Harsh realm Review and Opinion




Harsh Realm (1999)
Created by Chris Carter

review by Christopher Geary

Harsh Realm was supposed to be the crucial evidence that Chris Carter's ability to develop hit genre TV series wasn't restricted to The X-Files. It lasted only nine episodes before they pulled the plug. Five years later, it's (grudgingly?) available on DVD at last, in the same month that Carter's infinitely darker, and undeniably superior drama, Millennium, gets a more welcome and deserving DVD release. Basically, Harsh Realm is The Matrix crossed with Apocalypse Now, effectively the story of a parallel world where 'America' is being slowly but steadily conquered, its population enslaved one state at a time, by a renegade Army officer and his abundance of ready acolytes and eager followers.

With its crusading but (agonisingly?) na�ve hero and patiently supportive leading lady, Harsh Realm struggles rather un-manfully to grab the attention of discerning TV viewers while remaining trapped in the far-reaching shadows of The X-Files' formula of moral courage and optimism versus paranoia and executive deceit in an ongoing battle against apparently insurmountable odds. Weak, tiresome and overly familiar maxims, and the usual logjam of genre TV clichés, abound. There are mysterious happenings, amusing yet incidental SF ideas (inspired by both The Outer Limits and cyberpunk themes), and occasionally clever visual effects set pieces, but no genuine mysteries to solve. Events move along predictable, if quirky, lines that lead to dull or foregone conclusions when they really ought to carry solid dramatic weight. Honestly, I could identify no passion, or purpose (except for dismal programming quota/timeslot fulfilment), in this unsatisfactory sci-fi.

Nice guy Lieutenant Tom Hobbes (Scott Bairstow), a more simply-implausible central character than an intriguing one, gets suckered into a hi-tech training experiment by unscrupulous figures in Military Intelligence (that renowned oxymoron), when he's chosen for a special assignment inside their virtual reality, simulating the entire world as one humongous war zone of disputed territories and ravaged landscapes and POW camps. His mission is to 'execute' revolutionary General Omar Santiago (Terry O'Quinn, The Stepfather), a sadistic warmonger with delusions of grandeur and much pretentiously corny dialogue.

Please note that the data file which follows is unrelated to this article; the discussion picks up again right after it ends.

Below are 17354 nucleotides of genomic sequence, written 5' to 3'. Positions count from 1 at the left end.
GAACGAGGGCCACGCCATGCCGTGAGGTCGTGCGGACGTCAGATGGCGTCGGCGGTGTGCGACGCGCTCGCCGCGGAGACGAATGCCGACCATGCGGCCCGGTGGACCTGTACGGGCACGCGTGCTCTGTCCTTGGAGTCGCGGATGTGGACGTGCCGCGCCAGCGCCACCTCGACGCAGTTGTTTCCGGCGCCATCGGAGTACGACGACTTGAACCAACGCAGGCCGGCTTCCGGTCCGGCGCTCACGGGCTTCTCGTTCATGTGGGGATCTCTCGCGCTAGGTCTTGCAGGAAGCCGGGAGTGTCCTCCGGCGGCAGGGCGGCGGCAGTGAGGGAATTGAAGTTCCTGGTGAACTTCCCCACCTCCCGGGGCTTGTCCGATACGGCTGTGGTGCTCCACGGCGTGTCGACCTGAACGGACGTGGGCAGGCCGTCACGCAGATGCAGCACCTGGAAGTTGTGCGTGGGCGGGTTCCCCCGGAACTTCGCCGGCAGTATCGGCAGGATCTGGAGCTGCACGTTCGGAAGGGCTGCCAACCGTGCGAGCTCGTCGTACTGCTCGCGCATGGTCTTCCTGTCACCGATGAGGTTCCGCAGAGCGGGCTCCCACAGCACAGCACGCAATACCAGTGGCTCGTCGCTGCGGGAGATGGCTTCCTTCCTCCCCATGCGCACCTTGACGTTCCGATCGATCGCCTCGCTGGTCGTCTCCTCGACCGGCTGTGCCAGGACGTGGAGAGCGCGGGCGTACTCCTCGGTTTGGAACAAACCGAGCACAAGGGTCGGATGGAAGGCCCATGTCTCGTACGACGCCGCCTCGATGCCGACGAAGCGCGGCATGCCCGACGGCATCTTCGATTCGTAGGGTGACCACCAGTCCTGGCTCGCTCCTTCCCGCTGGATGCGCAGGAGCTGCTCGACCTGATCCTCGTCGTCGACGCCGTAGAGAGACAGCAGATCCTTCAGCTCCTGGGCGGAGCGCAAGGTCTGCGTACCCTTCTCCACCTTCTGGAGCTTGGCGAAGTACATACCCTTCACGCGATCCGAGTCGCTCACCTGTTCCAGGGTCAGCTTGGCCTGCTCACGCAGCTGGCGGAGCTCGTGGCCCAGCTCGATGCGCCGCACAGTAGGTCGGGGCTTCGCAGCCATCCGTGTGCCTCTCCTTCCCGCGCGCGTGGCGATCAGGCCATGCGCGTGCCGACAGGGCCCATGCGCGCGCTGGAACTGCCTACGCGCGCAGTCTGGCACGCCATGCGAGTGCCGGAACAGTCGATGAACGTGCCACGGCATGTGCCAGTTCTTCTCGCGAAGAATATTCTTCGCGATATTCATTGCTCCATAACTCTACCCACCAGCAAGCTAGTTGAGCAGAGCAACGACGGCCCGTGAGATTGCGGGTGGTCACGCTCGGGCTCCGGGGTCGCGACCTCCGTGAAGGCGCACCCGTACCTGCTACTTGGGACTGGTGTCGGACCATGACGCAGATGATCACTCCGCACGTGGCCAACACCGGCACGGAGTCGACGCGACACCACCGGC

Santiago is not confined to the 'Harsh Realm' like everyone else is. He's able to enter and leave the hellish place at will. His top henchman Lieutenant Mel Waters (Max Martini, excruciatingly bland) was known to Hobbes outside in the real world, and this sets up the possibility of some interesting character dynamics, particularly as Waters' personal ambitions mean that he's never 100 percent loyal to his boss. Hobbes' stoic fianc�e Sophie Green (Samantha Mathis, capable of better acting than this) fails to elicit much sympathy, although she's cruelly lied to, routinely tricked by the US Army authorities (including staging a bogus funeral with unidentifiable corpse), and kept tragically unaware, at first, that her absent betrothed is mind-linked to a computer system, secretly detained in body and virtually MIA in Harsh Realm, instead of 'officially' KIA.